Idioms can be heard everywhere: in the workplace, at the local bar, and even at home. Each language has its own set of unique idioms, but they don’t often translate well across languages.
So what exactly is an idiom? Technically speaking, an idiom is a common phrase or group of words that has meaning in its own culture or language, but that doesn’t make much sense when broken down into its individual components. The most important thing to remember about idioms is that they should not be taken literally.
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Below are thirty common American English idioms that you’ve likely heard—and maybe a few that are new! Idioms are a fun way to get familiar with a language—try using them in conversation next time you’re speaking English with a friend.
30 Common American English Idioms
Add insult to injury (part of a sentence)
To add another bad situation on top of an existing one.
Example: To add insult to injury, it started to rain after I locked my keys in my car.
At the drop of a hat (part of a sentence)
To do something without any hesitation.
Example: If Tara hears her favorite song, she’ll belt out the lyrics at the drop of a hat.
Beat around the bush (part of a sentence)
To avoid the difficult part of the conversation.
Example: Quit beating around the bush.
Better late than never (used on its own)
It is better to be late than to never arrive or never complete a task.
Best of both worlds (part of a sentence)
To have the best parts of two things.
Example: I get to work from home and go into an office once a week to see my colleagues. I have the best of both worlds.
Blessing in disguise (part of a sentence)
Something unexpectedly good.
Example: After she was laid off, she got into a fellowship she wanted—that layoff was really a blessing in disguise.
Cut corners (part of a sentence)
To take a shortcut, often leading to a lapse in quality.
Example: Whoever put together this worksheet really cut corners—there’s no space to write!
Cut the mustard/muster (part of a sentence)
To meet acceptable standards.
Example: Unless you raise the stair treads up, this project won’t cut the mustard.
Easy does it (used on its own)
Far cry from (part of a sentence)
A great distance in quality.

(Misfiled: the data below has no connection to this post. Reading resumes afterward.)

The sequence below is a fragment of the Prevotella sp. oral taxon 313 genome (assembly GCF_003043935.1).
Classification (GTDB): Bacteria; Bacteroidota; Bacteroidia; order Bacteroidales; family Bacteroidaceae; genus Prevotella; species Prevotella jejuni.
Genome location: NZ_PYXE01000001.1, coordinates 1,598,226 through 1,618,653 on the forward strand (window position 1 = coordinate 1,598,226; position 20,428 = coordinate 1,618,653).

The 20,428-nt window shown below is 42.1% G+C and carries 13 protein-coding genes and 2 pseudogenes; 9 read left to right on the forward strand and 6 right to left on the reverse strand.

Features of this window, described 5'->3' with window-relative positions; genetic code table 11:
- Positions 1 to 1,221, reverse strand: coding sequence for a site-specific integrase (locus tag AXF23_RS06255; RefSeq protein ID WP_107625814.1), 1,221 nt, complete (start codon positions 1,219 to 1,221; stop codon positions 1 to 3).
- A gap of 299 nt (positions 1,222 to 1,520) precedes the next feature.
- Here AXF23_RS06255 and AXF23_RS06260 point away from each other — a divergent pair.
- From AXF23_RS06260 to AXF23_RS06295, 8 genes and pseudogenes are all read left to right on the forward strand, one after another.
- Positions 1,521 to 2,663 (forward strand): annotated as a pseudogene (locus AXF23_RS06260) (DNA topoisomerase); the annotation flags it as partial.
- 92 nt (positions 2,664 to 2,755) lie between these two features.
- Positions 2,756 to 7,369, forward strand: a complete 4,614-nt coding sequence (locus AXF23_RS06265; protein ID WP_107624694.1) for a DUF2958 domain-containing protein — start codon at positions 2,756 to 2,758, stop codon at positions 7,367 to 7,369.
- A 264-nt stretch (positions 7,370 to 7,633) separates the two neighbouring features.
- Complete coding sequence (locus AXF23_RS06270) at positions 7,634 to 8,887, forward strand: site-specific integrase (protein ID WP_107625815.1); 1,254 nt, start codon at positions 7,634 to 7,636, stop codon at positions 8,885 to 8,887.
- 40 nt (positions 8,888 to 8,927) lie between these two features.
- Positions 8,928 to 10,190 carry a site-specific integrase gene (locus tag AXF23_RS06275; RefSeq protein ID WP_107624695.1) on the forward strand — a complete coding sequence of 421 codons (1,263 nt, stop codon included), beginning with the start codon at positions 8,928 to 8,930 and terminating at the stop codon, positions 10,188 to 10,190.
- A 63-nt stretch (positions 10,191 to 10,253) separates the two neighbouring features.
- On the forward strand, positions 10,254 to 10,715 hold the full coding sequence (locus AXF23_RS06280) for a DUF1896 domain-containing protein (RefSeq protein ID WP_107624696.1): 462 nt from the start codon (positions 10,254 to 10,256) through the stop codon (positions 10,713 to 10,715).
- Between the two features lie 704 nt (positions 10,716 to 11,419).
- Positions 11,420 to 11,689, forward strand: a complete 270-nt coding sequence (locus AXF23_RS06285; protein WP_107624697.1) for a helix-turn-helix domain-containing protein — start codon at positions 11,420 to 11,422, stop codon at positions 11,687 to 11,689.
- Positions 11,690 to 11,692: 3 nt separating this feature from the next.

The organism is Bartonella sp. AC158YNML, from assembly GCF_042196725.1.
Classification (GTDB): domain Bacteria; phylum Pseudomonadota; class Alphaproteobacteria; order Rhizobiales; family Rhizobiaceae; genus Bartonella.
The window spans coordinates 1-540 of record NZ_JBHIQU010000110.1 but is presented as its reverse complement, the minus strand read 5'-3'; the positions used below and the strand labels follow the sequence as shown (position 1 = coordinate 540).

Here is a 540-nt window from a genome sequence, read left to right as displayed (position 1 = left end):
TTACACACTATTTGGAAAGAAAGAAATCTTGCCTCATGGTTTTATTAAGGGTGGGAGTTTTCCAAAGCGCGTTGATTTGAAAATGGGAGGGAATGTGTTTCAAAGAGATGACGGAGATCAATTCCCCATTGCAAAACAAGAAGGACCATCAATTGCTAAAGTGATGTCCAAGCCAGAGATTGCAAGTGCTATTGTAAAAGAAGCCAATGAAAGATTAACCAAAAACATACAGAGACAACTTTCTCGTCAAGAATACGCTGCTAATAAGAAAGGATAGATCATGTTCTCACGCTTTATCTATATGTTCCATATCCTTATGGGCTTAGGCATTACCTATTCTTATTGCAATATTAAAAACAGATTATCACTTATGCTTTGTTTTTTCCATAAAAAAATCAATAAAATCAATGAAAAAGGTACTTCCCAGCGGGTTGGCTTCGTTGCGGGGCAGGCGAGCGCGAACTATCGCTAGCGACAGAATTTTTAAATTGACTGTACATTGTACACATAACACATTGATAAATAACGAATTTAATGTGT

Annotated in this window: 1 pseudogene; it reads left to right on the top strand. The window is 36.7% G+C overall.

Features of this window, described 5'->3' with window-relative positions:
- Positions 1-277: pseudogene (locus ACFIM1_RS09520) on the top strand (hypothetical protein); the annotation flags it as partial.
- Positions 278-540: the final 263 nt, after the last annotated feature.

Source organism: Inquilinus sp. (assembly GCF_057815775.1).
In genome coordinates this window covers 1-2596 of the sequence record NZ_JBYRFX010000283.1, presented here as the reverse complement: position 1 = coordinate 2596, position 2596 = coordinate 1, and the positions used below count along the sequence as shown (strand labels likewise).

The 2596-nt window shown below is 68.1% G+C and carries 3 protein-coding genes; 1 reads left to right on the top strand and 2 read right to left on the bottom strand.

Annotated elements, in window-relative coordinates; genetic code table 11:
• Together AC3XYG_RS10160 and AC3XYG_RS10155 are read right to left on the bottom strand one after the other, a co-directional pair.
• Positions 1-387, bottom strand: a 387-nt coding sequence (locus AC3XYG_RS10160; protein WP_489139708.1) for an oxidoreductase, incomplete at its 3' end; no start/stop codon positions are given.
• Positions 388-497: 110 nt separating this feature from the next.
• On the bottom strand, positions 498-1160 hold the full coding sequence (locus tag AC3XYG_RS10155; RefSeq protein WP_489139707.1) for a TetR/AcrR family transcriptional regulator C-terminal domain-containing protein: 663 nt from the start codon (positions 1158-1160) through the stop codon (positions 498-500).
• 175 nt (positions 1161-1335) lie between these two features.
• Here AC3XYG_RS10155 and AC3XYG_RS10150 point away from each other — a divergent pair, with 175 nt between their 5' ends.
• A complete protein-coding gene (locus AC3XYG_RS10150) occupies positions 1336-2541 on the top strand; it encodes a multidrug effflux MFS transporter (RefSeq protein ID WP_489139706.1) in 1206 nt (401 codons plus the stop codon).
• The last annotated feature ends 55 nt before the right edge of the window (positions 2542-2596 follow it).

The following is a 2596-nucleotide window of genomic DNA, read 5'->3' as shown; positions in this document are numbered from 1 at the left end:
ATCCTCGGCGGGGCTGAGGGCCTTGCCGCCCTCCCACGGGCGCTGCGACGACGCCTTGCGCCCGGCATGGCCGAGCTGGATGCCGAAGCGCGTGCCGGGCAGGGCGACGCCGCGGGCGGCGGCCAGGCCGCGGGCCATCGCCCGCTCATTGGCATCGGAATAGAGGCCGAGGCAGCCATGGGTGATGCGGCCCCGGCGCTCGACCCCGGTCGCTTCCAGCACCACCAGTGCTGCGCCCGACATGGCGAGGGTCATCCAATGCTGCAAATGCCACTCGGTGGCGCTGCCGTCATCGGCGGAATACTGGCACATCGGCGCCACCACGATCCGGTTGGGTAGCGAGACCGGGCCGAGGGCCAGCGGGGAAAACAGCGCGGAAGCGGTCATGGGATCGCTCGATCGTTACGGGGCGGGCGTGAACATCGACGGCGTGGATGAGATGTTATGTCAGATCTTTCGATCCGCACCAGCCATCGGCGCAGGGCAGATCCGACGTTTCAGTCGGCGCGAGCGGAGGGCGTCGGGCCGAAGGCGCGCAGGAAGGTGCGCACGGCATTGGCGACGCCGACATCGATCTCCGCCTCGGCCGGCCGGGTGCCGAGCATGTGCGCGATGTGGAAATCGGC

Example: This frozen pizza is a far cry from the pizza at the restaurant down the street.
Give the benefit of the doubt (part of a sentence)
To give someone or something a chance.
Example: I know he’s let us down before, but let’s give him the benefit of the doubt.
Hang in there (by itself)
To wish someone to preserve through a hardship.
Hit the nail on the head (part of a sentence)
Example: Your thesis statement really hit the nail on the head.
It takes two to tango (by itself)
Two people are at fault.
Last straw (part of a sentence)
The last time one will allow this situation.
Example: I’ve tolerated a lot, but this missed appointment was the last straw.
Make a long story short (part of a sentence)
To take a long series of events and condense it down to the end.
Example: To make a long story short, it was a tough choice, but we hired him.
On the ball (part of a sentence)
Doing well at an activity or task.
Example: Their detail work is always on the ball.
On the fence (part of a sentence)
Between two choices, and typically indicates indecisiveness.
Example: I’m between two options for dinner, but I’m on the fence about which to choose.
Out of hand (part of a sentence)
Uncontrollable, usually in reference to a person or a situation.
Example: This rumor has really gotten out of hand.
Piece of cake (part of a sentence)
A task or activity is easy.
Example: Merging those datasets was a piece of cake.
Pulling [your/my/their] leg (part of a sentence)
To joke with someone.
Example: I didn’t mean it, I’m just pulling your leg.
See eye to eye (part of a sentence)
To agree with someone.
Example: He and his uncle don’t see eye to eye on politics.
Speak of the devil (by itself)
The person who was just being discussed shows up.
Stab in the back (part of a sentence)
To betray someone.
Example: I told them a secret and they stabbed me in the back and told my boss.
Steal [your/my/their] thunder (part of a sentence)
To take credit for something someone else has already taken credit for.
Example: Not to steal Danny’s thunder, but I was actually the one who proposed that solution.
Take [someone’s advice/information] with a grain of salt (part of a sentence)
A warning against taking something seriously.
Example: She said it’s okay not to go by the guidelines, but I’d take that advice with a grain of salt.
Taste of [your/my/their] own medicine (part of a sentence)
Usually used when something bad happens to someone that they have also done to someone else.
Example: Kim got a taste of her own medicine when Reggie took all the credit for their project.
Twisting [your/my/their] arm (part of a sentence)
To force someone to do something. Usually said as a joke.
Example: You don’t have to twist my arm to get me to dogsit for you.
Under the weather (part of a sentence)
Example: Jamie’s under the weather and cannot come into work today.
Wouldn’t be caught dead (part of a sentence)
Would never do something, usually the activity is embarrassing.
Example: I wouldn’t be caught dead wearing a clown wig in public.
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